2. They might ask you to help with their investigation – help them get more evidence to catch these fraudsters that have hacked your account. They ask you to physically get your money from the bank, and not to let your bank staff know – as they are in on the fraud. They could also tell you to buy a lot of foreign currency, or vouchers. They’ll tell you not to worry because your money is fully insured. They’ll tell you to go home, and wait for the police approved courier to collect it all. You hand it all over – but then it’s gone.
  3. You’re told that you have been hacked, or owe tax and will be directed to a ‘safe account’ to transfer your money while the investigation is ongoing, or a website for you to pay our tax from. They may also say that someone has overpaid you, and ask for you to transfer that money back.

Stay safe:

  • Hang up
  • Never share personal or financial details over the phone
  • Never click on any links in text received during these calls
  • Wait a while, or use a different phone to contact the provider through the details found on your bank card or from their secure website

Job scams

We’ve all seen the ads online – earn hundreds while working at home, doing practically nothing. Money comes into your account, and you transfer it out to someone else. But – this money is probably from fraud, drugs, people trafficking or terrorism. Your account is being used to ‘clean up’ the money – money laundering. Your bank account will probably be traced – but by this point the criminals will have moved on and you’re facing the consequences. It will affect your credit rating and you could even face jail time. Stay safe:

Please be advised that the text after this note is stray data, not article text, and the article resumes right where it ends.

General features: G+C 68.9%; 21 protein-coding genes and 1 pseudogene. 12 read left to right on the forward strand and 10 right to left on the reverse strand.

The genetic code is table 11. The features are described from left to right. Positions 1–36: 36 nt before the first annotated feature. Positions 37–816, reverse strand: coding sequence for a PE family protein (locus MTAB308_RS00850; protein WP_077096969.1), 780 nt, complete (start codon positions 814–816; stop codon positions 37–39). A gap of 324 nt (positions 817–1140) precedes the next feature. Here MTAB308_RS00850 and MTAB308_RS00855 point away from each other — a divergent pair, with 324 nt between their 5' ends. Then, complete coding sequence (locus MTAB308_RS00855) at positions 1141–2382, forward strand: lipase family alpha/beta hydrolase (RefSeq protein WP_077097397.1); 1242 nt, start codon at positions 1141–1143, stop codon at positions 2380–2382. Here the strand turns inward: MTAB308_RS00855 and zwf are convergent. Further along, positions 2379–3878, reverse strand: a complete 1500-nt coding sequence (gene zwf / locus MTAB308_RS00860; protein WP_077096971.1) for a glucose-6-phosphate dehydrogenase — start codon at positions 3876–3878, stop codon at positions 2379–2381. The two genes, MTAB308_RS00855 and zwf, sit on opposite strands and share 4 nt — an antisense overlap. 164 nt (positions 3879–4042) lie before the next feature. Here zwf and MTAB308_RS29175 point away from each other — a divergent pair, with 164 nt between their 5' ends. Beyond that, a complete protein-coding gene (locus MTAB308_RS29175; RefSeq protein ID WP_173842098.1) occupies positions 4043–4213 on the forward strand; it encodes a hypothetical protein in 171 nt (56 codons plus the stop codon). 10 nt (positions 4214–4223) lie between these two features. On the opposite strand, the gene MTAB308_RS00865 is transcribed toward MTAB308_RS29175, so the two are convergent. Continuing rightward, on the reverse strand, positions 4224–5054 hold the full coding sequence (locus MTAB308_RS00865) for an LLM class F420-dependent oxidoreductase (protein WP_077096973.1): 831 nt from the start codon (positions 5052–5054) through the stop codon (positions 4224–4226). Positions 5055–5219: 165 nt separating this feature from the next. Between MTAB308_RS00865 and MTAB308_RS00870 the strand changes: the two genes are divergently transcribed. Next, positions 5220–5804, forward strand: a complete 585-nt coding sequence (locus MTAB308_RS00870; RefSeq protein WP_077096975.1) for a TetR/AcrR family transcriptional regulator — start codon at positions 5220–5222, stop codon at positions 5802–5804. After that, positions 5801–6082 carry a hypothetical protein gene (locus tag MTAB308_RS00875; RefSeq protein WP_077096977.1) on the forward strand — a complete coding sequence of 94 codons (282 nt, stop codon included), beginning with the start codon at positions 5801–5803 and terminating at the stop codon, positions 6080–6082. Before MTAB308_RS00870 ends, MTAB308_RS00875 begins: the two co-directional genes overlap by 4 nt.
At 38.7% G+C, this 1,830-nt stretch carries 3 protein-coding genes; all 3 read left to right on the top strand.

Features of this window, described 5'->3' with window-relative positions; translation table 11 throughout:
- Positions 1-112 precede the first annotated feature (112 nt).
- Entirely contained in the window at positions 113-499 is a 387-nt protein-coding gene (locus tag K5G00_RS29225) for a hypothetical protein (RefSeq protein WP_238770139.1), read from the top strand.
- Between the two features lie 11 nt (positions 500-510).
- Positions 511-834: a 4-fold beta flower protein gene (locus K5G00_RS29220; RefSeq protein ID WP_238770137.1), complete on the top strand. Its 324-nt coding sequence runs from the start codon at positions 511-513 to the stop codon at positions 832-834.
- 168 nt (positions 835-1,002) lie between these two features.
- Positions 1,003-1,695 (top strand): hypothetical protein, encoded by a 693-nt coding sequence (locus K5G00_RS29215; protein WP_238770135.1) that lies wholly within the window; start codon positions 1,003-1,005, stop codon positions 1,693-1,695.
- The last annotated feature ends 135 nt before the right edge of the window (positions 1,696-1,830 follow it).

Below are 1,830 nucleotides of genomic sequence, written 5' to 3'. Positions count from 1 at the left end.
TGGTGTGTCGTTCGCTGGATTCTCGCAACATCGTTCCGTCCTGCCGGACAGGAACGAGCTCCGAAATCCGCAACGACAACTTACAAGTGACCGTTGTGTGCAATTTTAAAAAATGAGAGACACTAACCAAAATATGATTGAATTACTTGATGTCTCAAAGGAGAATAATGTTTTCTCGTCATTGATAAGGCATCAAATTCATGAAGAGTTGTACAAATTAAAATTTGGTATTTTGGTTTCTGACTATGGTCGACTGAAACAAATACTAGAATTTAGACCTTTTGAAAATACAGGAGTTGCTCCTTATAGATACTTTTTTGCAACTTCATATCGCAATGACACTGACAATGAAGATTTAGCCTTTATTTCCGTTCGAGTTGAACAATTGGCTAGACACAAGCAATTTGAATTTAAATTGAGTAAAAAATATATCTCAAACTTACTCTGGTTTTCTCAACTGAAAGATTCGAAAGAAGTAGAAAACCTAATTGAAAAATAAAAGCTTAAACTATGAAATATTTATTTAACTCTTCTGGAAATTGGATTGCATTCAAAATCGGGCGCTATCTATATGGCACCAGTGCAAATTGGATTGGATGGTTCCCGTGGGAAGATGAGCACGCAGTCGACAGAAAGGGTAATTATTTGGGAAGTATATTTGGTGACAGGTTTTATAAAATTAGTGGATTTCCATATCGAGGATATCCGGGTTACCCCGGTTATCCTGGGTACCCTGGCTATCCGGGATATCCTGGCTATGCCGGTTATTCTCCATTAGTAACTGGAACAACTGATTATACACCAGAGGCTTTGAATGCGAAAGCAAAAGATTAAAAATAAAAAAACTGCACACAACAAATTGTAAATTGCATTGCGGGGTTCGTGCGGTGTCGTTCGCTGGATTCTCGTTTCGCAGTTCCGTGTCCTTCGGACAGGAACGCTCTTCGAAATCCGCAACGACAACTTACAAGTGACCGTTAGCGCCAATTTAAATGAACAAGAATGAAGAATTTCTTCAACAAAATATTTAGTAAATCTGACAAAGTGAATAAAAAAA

• You are responsible for money going in and out of your account – don’t let your account be used for any transactions that aren’t yours! No legitimate business will ask for you to use your bank account in this way.

Crash for cash

Simply put, this is when someone has a deliberate crash so they can claim on the insurance. They’ll try to blame you, so that your insurance has to pay. Groups, usually criminal gangs, will target people who they think will have good car insurance, or who are less likely to put up a fuss, for example, mothers with children. Stay safe:

  • Dash cams can be a way to protect yourself.
  • Make sure you write down what happened in as much detail as possible as soon as you can
  • Get details of any independent witnesses
  • Never admit liability – this could be used against your claim
  • Report the incident to the police – it’s an offence to not report the incident within 24 hours of the crash

Door to door scams

While they can be investment and pension scams as well, they can also try and scam you in a more practical way – like selling you a product or service. Fake charity collectors are other examples.

Stay safe:

  • Always be suspicious of anyone arriving unannounced at your door.
  • It’s also important not to be fooled just because someone has identification. It’s very easy to make a fake ID and it’s no guarantee of legitimacy.
  • Do not engage with anyone who knocks on your door unannounced and anyone you suspect of trying to scam you or your neighbours should be reported to the police.
  • If you are concerned either for yourself or for someone you care about – you could always look into video doorbells or CCTV – they can be a great deterrent

IT repair

These are very similar to the phone scams pretending to be police or your bank. Except in this case they’re pretending to be something to do with your computer or internet, and they say that there’s been a problem. Sometimes they even say that you’ve been hacked! They get you to provide access to your computer – they will then either infect your computer with a virus, which lets them watch as you go about your daily tasks – inputting credit card details or logging into online banking, or they will just take control of your computer.

Stay safe

  • Be wary of unsolicited IT support
  • Hang up
  • Never give someone you don’t know remote access to your computer

If you are worried that you or a loved one is a victim of a scam, read up on what to do next.